Stepping onto the runway at Victoria’s Secret Fashion Show in 2015, Maria Borges made history. It was the first time natural black hair appeared in the show’s 20 year run. “I had to persuade them,” recalls Borges. “I wanted to send a message out there. People think to be sexy you have to have long hair, no ... a lot of women around the world have hair texture like mine.”
When she returned to the show in 2016 models Herieth Paul and Jourdana Phillips followed her example. It was a departure from the long wavy locks Victoria’s Secrets models were known for regardless of ethnicity.
Borges, who has fronted campaigns for Givenchy, Brandon Maxwell, H&M, L'Oreal, Sephora, and Tommy Hilfiger, is one of many now speaking out about diversity and race in the fashion industry. The 24-year-old grew up in Angola during civil war. From age 11, she was raised by her sister after their mother passed away. “I believe in the beauty of diversity,” she said in a statement. “The empowering message that a girl who started from the bottom can be an international beauty symbol and be living proof that our dreams are valid, and the future ahead of us is bright.”
“It’s very important,” Borges told CNN, “for African women and for women around the world [to know] that you too can be included.”
Slow Change, Study Shows
Just three non-white women snagged a spot on the 20 world’s highest paid models list of 2016, according to Forbes. For the first time in history, according to The Fashion Spot’s Spring/Summer 2017 runway report, more than 25 percent of models used in the Spring 2017 season were non-white.
During the S/S 2017 season, 74.6 percent of the models were white and 25.4 percent were women of color, a small increase on last season where 75.3 percent of the models were white. Kanye West’s Yeezy Season 4 was the most diverse sending 97 percent models of color down the runway. His controversial season 3 show featured entirely non-white models.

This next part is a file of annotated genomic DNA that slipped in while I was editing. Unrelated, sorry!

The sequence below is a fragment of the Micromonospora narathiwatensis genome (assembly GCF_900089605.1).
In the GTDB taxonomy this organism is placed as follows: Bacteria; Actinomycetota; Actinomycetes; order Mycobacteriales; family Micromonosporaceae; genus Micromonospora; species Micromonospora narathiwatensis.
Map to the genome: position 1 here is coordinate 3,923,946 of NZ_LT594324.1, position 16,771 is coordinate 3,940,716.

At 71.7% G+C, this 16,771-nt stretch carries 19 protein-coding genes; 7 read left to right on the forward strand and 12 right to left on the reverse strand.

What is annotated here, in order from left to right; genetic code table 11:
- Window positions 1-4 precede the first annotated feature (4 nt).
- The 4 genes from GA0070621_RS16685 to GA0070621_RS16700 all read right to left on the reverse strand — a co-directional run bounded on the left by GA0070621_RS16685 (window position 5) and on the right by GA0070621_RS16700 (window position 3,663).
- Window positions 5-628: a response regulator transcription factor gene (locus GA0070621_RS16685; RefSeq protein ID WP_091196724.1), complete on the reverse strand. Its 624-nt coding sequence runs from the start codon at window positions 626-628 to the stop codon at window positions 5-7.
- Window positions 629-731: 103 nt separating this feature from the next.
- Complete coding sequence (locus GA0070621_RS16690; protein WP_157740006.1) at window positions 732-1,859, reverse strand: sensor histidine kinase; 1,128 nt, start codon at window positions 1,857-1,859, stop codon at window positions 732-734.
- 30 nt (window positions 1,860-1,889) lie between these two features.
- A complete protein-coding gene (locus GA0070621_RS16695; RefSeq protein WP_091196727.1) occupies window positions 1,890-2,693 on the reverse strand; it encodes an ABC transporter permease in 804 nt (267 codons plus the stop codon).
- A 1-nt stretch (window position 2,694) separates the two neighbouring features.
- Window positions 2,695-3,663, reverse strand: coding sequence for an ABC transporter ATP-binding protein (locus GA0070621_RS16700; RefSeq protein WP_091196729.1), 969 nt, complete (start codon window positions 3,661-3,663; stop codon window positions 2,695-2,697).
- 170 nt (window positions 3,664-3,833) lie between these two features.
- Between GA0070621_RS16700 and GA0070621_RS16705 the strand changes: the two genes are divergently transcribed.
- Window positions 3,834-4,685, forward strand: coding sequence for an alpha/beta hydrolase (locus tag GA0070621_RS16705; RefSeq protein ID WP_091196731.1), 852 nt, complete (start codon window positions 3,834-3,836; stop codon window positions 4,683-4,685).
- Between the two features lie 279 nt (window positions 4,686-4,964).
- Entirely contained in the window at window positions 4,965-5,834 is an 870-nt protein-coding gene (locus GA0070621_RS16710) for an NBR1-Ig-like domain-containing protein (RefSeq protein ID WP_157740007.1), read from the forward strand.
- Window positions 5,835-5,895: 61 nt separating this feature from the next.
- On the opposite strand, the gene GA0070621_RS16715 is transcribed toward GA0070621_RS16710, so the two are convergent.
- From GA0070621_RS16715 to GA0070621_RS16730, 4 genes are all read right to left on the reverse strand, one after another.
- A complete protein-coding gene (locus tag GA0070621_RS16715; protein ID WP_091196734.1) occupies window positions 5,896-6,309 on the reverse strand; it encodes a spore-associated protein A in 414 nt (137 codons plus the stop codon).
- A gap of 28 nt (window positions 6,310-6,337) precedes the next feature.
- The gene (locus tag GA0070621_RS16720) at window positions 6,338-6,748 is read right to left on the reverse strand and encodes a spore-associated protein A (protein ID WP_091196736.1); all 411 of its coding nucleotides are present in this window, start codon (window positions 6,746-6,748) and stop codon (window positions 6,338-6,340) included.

‘Black Models Weren’t In Season’
Models like Borges are paving the way for a more varied approach to fashion. Nykhor Paul, 28, is another determined to break barriers. Born in Sudan and raised in refugee camps in Ethiopia, Paul emigrated to the US aged 10 with help from the United Nations High Commissioner for Refugees.
Paul, who was scouted at age 15, fronted Louis Vuitton's S/S 2013 campaign and is on the cover of this month's Harper's Bazaar Arabia along with Silja Magg, Ajak Deng, Grace Mahary, Jourdana Phillips, and Lameka Fox. “This past season has been the most diverse with many models sharing their experiences so let’s hope it’s not a trend but a breakthrough,” Paul told CNN via email. “I’ve had challenges finding work in some countries because Black models weren’t in season at that time, my hair and finding makeup to match my complexion have been the most difficult.”
An Equal Chance
Fellow African model Tricia Akello has also shared her frustrations. Born and raised in Uganda, and currently based in New York, the 24-year-old model hit the international runway circuit this season, walking for Thom Browne and Naeem Khan, among others.
“I believe every model of color deserves an equal chance,” said Akello via email. She believes there is gradual change in the industry. “At least each show had a model of color in it which is a baby step to achieving more diversity in the modeling world, and maybe in the future they won’t only consider using just one or two but with five out of 10.”
The model is hopeful that this can trickle through onto the catwalk. “It’s heart breaking going for show castings knowing that only one or two models of color might be selected to walk in a show,” she says.